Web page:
Lost In The Trees craft a living monument
By Topher Manilla
Lost in the Trees’ Ari Picker pays tribute to his late mother with the band’s devastating and beautiful new LP
How much personal pain and real-life tragedy can be laid bare in pop music without over-sharing? And if there is in fact a line, is crossing it where the therapeutic part begins for the artist? Or for the listener seeking a particular kind of solace?
Lost in the Trees’ Ari Picker has never been one to shy away from putting his painful past into his songs. The group’s sophomore release, All Alone in an Empty House, was speckled with dark memories of his family and youth, juxtaposed with lilting, near-joyous compositions. During the summer before that album’s re-release on the mammoth indie imprint Anti-, Picker’s mother took her own life. Now, her life and death, and Picker’s hopes for her afterlife, have become the focus of Lost in the Trees’ follow-up, A Church That Fits Our Needs. And no emotionally heartbreaking stone is left unturned. The death of Picker’s infant twin sisters years ago and his mother’s cremation are both here. As one might expect, the music is darker and more sweeping, with weightier atmospherics than its predecessor.
But on the phone, just days before Lost in the Trees is set to fly to the UK to play in the Jeff Mangum-curated All Tomorrow’s Parties festival, Picker, 30, is downright jovial. That’s quite contrary to the misanthrope for which I had battened my hatches.
“My fear is the story will be perceived wrong,” Picker says of being transparent with the album’s truths in the marketing and during interviews. “I came at it from an angle to honor her life, to build a monument for her. (She’s) the reason I make art. She used art to raise me. There is certainly anger, but ultimately this has been healthy.”
Picker’s mother was an artist whose depression resulted from a history of personal tragedies and medical hardships, and it’s her pensive, piercing stare that adorns the cover of the album. She’s the one who often brought art into the family’s quotidian life. She would often decorate their house in interesting ways, once spray-painting the fallen leaves vibrant gold and bringing them into their large farmhouse in Bynum, N.C.
“She always made ordinary things beautiful,” Picker says.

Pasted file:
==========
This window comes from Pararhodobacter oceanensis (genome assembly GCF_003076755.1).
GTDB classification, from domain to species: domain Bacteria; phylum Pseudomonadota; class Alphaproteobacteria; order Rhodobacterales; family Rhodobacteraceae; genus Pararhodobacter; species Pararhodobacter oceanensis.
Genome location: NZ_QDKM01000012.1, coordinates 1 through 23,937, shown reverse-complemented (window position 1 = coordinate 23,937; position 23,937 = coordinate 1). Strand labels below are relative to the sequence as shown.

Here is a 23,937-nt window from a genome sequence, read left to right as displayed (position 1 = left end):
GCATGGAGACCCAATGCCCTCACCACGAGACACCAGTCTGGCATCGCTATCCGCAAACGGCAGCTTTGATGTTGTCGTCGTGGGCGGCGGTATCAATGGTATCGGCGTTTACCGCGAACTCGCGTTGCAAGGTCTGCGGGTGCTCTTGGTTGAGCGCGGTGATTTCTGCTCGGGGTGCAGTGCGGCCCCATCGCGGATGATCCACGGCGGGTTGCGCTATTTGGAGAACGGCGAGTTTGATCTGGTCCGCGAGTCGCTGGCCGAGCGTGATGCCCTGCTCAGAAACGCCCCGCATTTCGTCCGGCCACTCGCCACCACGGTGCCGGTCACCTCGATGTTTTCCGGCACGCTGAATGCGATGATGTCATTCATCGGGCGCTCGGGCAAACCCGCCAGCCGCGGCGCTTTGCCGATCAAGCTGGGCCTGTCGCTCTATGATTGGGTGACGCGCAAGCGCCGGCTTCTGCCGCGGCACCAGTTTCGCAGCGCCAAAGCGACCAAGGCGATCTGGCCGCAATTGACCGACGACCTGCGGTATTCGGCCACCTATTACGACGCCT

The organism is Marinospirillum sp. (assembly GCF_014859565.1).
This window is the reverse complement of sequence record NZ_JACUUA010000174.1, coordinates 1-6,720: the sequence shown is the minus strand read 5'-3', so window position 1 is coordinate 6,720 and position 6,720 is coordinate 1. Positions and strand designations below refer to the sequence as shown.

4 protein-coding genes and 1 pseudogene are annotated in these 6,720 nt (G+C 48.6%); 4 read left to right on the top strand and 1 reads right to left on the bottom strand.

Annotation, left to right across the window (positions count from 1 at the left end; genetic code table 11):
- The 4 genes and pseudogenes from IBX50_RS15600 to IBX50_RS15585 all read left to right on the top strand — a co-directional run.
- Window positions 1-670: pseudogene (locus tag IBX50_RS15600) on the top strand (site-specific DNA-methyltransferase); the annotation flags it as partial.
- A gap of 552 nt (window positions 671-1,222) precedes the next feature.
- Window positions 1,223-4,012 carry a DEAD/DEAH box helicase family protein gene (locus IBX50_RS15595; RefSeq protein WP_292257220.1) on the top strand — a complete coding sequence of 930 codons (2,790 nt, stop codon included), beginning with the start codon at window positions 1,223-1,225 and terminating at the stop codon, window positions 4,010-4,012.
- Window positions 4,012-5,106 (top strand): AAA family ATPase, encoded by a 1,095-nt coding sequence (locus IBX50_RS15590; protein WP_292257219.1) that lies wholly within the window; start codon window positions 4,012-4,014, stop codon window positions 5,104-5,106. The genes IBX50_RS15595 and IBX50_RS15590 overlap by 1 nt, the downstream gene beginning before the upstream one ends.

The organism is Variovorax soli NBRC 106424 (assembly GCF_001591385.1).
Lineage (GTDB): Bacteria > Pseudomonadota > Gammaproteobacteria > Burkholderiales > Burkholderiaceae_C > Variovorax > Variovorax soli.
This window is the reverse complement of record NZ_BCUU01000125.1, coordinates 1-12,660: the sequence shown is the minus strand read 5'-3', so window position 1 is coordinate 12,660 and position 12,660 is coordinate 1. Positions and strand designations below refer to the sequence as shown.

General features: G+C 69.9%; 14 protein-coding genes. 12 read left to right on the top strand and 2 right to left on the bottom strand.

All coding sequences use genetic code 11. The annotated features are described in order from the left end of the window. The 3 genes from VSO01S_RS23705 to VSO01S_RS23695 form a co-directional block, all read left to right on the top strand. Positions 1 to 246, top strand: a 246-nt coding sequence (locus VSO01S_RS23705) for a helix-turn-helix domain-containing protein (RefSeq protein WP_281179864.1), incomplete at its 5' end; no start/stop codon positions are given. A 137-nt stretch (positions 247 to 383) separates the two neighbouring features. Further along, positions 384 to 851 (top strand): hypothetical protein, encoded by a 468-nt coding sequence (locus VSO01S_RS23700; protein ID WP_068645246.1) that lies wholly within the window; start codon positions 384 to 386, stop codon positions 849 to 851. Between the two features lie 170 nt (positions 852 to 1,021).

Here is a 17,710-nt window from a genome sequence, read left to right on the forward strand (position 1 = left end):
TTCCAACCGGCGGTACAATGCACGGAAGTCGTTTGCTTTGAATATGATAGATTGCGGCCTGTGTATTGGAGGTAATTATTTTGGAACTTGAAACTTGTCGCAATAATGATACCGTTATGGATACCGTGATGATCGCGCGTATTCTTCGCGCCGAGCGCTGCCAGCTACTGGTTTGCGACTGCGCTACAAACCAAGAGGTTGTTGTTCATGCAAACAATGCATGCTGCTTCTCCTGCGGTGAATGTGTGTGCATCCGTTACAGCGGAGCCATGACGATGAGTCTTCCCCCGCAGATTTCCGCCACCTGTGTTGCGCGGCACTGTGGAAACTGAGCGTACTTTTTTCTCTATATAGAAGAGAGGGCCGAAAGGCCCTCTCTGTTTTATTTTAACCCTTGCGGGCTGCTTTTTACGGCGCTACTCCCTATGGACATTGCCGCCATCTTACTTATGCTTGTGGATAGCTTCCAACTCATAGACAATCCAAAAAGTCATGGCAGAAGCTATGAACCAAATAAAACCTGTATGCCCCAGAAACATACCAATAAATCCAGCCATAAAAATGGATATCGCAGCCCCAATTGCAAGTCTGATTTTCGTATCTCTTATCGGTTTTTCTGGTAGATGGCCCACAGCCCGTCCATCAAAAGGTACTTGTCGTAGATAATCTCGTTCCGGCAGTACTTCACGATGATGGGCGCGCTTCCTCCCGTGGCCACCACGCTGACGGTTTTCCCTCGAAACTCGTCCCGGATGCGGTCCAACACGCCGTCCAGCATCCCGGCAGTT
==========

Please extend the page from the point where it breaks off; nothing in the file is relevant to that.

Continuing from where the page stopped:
Like Midlake’s Trials of Van Occupanther, Joanna Newsom’s Ys or maybe even Talk Talk’s Laughing Stock, the lyrical themes are cloaked in a language of subtle, recurring personal signifiers. Like those records, too, the music rises and falls, twists and snakes, crests and breaks, across the record. Picker’s referencing more modern Russian composers like Stravinsky in his arrangements matching them with the insistent, organic-meets-mechanic percussion of Radiohead. And his oft-falsetto tenor takes each of these minor-key torch songs up into the heavens. In other words, Picker’s not writing for the passive listener.
Picker’s memories of his mother — her garden, the golden leaves, her art — fed into his visions of her afterlife. The real and the imagined make the palette with which he chose to paint the album. Gold, red, villain, armor, garden, the ocean/sea — all of these motifs pop up continually, though it’s sometimes unclear who the narrator is and to whom they are speaking. “There’s less of an arc. It’s non-linear,” Picker explains.
“I kept imagining her floating 20 feet above the earth in golden armor — but not like Lord of the Rings armor,” Picker says. “And, it sounds strange to say, but just imagining her enjoying the universe – the way she couldn’t in her life.”
But for all the grandiosity, the shattering emotional touchstones of the record are often very simple. The strings that accompany “Golden Eyelids” swing wide and rise like the ones that lift Dorothy away in The Wizard of Oz‘s famous Cyclone sequence. They’re touching but also crushing, as evocative as any lyric in the song. And the phrase “Because she breathed/I breathe” encased in the acoustic strummer “The Dead Bird Is Beautiful,” may be as much resolve as anyone can find in a mother’s suicide.
Picker began writing the record almost immediately after her death in 2009, working at a desk below the photo of his mother that serves as the cover image. But after all the time spent pondering death, he doesn’t think the writing experience has given him any more insight into the great beyond than any other anxious human being.
“You can think about it in a creative way. It’s how I handled it, and I still don’t understand death anymore than anyone,” he says. “Death is still just as abstract and mysterious.”
Recorded in bedrooms and out-buildings by Picker in Chapel Hill, A Church was mixed by Rob Schnapf, known for his work with Elliot Smith and as one of the minds behind Beck’s early 90s’ slacker-anthem, “Loser.”
“I’ve always been so focused on arrangement, but not so focused on performance and atmosphere,” says Picker, who studied composition at the Berklee College of Music in Boston. “For this one, the atmosphere had to be just right. Because I was feeling such an intense thing, I created a very narrow path for myself. I was so concerned with the atmosphere and vibe of the record that I cycled through several mixers before Rob.”
With Schnapf’s involvement, it’s difficult not to hear a bit of Smith’s uncomfortably-close songwriting at play here, or maybe even make connections from Smith’s self-inflicted tragedy to Picker’s mother. But the latter connection would not only be a stretch, it would also miss the point. Ultimately, A Church That Fits Our Needs is the kind of document we all want to create for our lost loves and friends. It’s unselfish with its immense and mysterious pain. An equally unselfish, painstaking care has also been put into creating the labyrinth of atmosphere, storytelling and arrangement to cradle these difficult emotions. And both are devastating – and devastatingly beautiful.